Store the vaccination card you received with your other important documents. You may need this card for future reference.

In addition, after you receive your final dose, you can use myHP for iOS to add a proof of vaccination to your iPhone’s Apple Wallet (not available for patients under 18 years old).

Have questions about the vaccines? We’re here to help.

Below you can find answers to some of our most frequently asked questions about COVID-19 vaccines.

If you have other questions – or you’d like a personalized vaccine consultation – you can schedule a virtual visit with one of our nurses or doctors. We can help you learn more about the vaccines so you can decide if you’d like to receive one.

Watch a video from the Minnesota Association of Geriatrics Inspired Clinicians about how the COVID-19 vaccines work and why you should get vaccinated.

Información en español sobre la seguridad de las vacunas contra COVID-19

Mirar un video o mirar una entrevista con Dra. Eva Galvez de la Red de Médicos Migrantes sobre la seguridad de las vacunas y por qué se debe recibirlas.

FAQs on availability

You can get vaccinated at one of our convenient locations in Minnesota or western Wisconsin. Different locations have different vaccines – you’ll be able to choose your location, including some drive-up sites (when available). Drive-up sites offer express appointments for people who’ve already decided they want to be vaccinated.

We’re offering whichever vaccines we’ve been allotted by federal and state health authorities. Availability of vaccines may change from time to time.

Please do not contact our locations directly regarding a vaccine. You must make an appointment online or through the method specified in your invitation. Our locations have the same information you can find on this page.

The Pfizer vaccine is available at:

  • HealthPartners Clinic – Woodbury, MN
  • Hutchinson Health – Hutchinson, MN
  • Lakeview Hospital – Stillwater, MN
  • Methodist Hospital – St. Louis Park, MN
  • Olivia Hospital – Olivia, MN
  • Regions Hospital – St. Paul, MN

The Moderna vaccine is available at:

  • Amery Hospital – Amery, WI
  • HealthPartners Clinic – Apple Valley, MN
  • Hudson Hospital – Hudson, WI
  • Park Nicollet Clinic & Specialty Center – Maple Grove, MN
  • Westfields Hospital – New Richmond, WI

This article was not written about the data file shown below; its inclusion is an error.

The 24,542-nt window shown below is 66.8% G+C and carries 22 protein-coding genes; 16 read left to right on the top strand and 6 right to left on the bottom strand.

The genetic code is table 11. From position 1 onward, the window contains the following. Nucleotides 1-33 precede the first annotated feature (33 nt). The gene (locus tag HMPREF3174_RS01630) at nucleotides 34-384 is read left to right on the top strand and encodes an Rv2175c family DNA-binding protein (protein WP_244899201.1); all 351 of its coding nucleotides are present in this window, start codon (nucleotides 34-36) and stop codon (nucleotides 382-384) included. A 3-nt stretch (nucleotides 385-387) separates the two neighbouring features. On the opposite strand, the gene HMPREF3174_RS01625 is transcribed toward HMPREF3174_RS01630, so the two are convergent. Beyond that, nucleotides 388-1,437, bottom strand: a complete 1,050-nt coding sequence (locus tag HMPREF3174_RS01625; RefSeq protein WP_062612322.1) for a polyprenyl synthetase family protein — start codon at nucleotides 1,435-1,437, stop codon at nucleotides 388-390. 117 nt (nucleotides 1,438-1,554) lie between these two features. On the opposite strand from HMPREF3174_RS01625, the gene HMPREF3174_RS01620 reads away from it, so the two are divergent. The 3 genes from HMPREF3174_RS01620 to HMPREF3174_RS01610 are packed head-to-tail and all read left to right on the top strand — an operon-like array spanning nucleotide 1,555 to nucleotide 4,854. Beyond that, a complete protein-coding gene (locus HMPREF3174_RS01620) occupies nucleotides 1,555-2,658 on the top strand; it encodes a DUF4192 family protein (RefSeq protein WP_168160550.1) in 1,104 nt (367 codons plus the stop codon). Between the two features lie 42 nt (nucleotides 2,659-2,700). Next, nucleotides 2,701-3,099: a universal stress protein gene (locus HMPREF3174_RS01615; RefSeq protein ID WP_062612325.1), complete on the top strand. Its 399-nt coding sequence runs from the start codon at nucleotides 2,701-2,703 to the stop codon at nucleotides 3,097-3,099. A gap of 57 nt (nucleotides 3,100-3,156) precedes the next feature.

The Janssen (Johnson & Johnson) vaccine is available at:

  • Park Nicollet Clinic – Brooklyn Center, MN (Brookdale)

We don’t have a waiting list for COVID-19 vaccines.

If you’re unable to make an appointment right now, please try again later – our appointment availability may change rapidly based on vaccine supply and patient demand. We appreciate your patience.

Yes. As supply increases into Minnesota and Wisconsin, vaccines are becoming available at several different locations. We encourage our patients to get vaccinated as soon as they’re able to, even if it’s not with us.

You may have vaccine access through pharmacies, community vaccination sites, your nursing home, Veterans Health Administration (the VA), your employer, state programs or somewhere else. If you have the opportunity to get vaccinated through any of these venues, we recommend you do so.

Both the Pfizer and Moderna vaccines require two doses. Wherever you choose to get vaccinated, if you get one of these vaccines, generally you’ll need to receive both doses at the same location. Keep this in mind when you’re making an appointment.

For vaccinations (except at Veterans Health Administration) in Minnesota or Wisconsin, your medical record will be automatically updated during your next appointment with us. There’s nothing else you need to do.

For vaccinations at Veterans Health Administration or in other states, please bring your vaccination card with you to your next appointment with us. We’ll use the information on your card to update your medical record.

Both the Pfizer and Moderna vaccines require two doses. Generally, you’ll need to receive both doses at the same location. This is because each location receives an identical allotment of first and second doses from public health authorities.

In some cases, we may be able to schedule you for a second dose even if you didn’t get your first dose with us. You must be a current HealthPartners patient.

In addition, for second-dose-only appointments, you must have received your first dose:

  • In a different state from the one you live in; OR
  • While you were a patient in a transitional care unit (TCU) and you were discharged before getting your second dose; OR
  • At a pharmacy, state vaccine clinic or county vaccine clinic that’s no longer receiving the same vaccine brand as your first dose

Please call your clinic for more information if you believe you’re eligible for a second-dose-only appointment.

After you get vaccinated, you’ll get a record card with information about the COVID-19 vaccine you received. Keep this card with your other important documents.

In addition, after you receive your final dose, you can use myHP for iOS to add a proof of vaccination to your iPhone’s Apple Wallet (not available for patients under 18 years old).